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HALL OF FAMEon June 12, 2004
In this investigation of the placebo effect, the author asserts that orthodox medical opinion has for decades been convinced about the healing powers of the mind. This confidence in the power of the placebo effect provides scientific legitimacy to the many claims about mental healing.
By exploring recent research in evolutionary biology and immunology, Evans proposes a new theory on how placebos work while investigating and evaluating current ideas of health and disease. He looks at the history of the placebo effect and investigates the efficacy of placebos by sifting the evidence and providing an opinion on which medical problems can be cured by its use.
In chapter 3, The Acute Phase Response, Evans sets out his theory of the function of a single biological mechanism in the placebo phenomenon; he also states that this is not a proven theory and needs much further research. The next chapter looks at the belief effect, the key mental event that triggers physiological processes that result in healing.
Investigating the physical and psychological aspects of health in evolutionary context, he also considers the potential of placebos to harm. In more metaphysical terms, one may say he looks at positive and negative mental energy, the curse and the blessing, but in scientific terms. Various alternative healing modalities are also discussed, as well as psychotherapy, which the author claims may be the purest placebo.
Ethical questions are considered next in the chapter The Witch Doctor's Dilemma. The author concludes that the impressive findings of recent scientific research in mind-body medicine have revealed that the healing power of the mind may not be unlimited, but that it is certainly not insignificant. The mind fights disease in many ways and one of those is to prompt us to take action, whether by the use of allopathic or alternative medicine. The book concludes with copious notes, a bibliography and an index. I have found this an honest and open-minded look at the healing power of the mind, albeit from a strictly scientific respective.
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on April 3, 2011
Placebo controls are the unquestioned standard within clinical research methods. But even experienced researchers I've asked were not aware of the shortcomings of the seminal paper about placebos - research which is now canonical in the literature. Dylan Evans has put on trial this key element of all clinical trials.

Evans treats with equal scrutiny the work of Henry Beecher, who claimed broad powers for the placebo, and later detractors who claimed there may be no placebo effect at all. Among the other questions he examines is the paucity of research comparing placebos to no treatment at all. He also expands on the scientific dilemma to the ethical dilemma of whether a doctor should deliberately deceive a patient given the belief in the placebo as treatment apparently has helped some or at least reduced suffering. He asks whether something like psychotherapy may still be a benefit even though they may only, at best, be able to claim a placebo effect. In each case Evans presents meticulous references and reasoning. He simply holds the accepted placebo control to the same level of critical skepticism he applies to homeopathy.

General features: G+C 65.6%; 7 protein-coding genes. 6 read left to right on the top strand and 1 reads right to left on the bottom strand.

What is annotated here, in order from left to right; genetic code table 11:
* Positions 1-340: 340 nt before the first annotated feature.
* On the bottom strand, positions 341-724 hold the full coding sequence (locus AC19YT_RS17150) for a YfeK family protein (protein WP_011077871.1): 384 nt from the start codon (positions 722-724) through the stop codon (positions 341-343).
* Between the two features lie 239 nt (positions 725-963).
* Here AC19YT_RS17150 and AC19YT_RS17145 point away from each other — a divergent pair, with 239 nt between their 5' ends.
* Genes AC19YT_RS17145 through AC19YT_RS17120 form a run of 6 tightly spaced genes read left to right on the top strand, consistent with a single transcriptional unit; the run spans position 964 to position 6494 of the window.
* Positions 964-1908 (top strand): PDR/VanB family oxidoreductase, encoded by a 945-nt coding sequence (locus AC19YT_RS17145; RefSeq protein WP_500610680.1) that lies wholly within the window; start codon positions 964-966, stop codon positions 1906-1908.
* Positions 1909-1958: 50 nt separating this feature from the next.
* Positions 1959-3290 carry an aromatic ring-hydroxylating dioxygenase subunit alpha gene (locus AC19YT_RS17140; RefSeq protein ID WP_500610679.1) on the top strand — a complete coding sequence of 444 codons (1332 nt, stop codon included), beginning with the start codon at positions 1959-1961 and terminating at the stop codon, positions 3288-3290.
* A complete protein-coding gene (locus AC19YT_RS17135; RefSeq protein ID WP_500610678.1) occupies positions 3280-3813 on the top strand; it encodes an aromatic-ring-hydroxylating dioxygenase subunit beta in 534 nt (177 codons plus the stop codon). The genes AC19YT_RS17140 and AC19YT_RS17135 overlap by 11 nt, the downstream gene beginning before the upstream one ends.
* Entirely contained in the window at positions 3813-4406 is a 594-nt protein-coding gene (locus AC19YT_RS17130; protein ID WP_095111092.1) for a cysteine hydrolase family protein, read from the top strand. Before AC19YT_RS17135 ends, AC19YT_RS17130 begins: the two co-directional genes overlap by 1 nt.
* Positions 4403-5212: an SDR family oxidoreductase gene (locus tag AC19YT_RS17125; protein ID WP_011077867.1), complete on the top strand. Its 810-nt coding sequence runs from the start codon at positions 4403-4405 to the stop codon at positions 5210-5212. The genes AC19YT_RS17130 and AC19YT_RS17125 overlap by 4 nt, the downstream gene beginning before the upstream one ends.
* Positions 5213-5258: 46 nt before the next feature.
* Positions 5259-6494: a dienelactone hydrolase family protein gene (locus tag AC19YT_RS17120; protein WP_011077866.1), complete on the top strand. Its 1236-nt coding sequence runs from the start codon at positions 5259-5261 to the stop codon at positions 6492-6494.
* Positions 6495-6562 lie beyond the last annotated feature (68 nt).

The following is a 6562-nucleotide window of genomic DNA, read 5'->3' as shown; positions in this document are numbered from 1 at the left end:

This book reminds us that in order to be truly scientific, we must also apply continued scrutiny even to the most established methods in science.
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on August 17, 2013
I enjoyed this book as it gave me some of the science and stats behind this amazing phenomenon. The only reason I don't give it 5 stars, is because the author has chosen to ignore or dismiss some anomalies that don't fit his personal theory that much of the book is trying to convey. For example, he cites the well documented case of the placebo effect at work in a cancer patient during trials in the 1950's - but repeatedly states throughout the book that the placebo effect does not work with Cancer (because if it did, that would go against his personal theory?).
This is a good book, but limited by the beliefs of the author - which is interesting, as the placebo effect is really 'the belief effect'! Read it, enjoy it, but watch out for the anomalies that are dismissed or ignored ...
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on February 5, 2008
Placebos are far more specific than commonly believed. For me this book could've benefitted from more technical detail, but that is a matter of taste.
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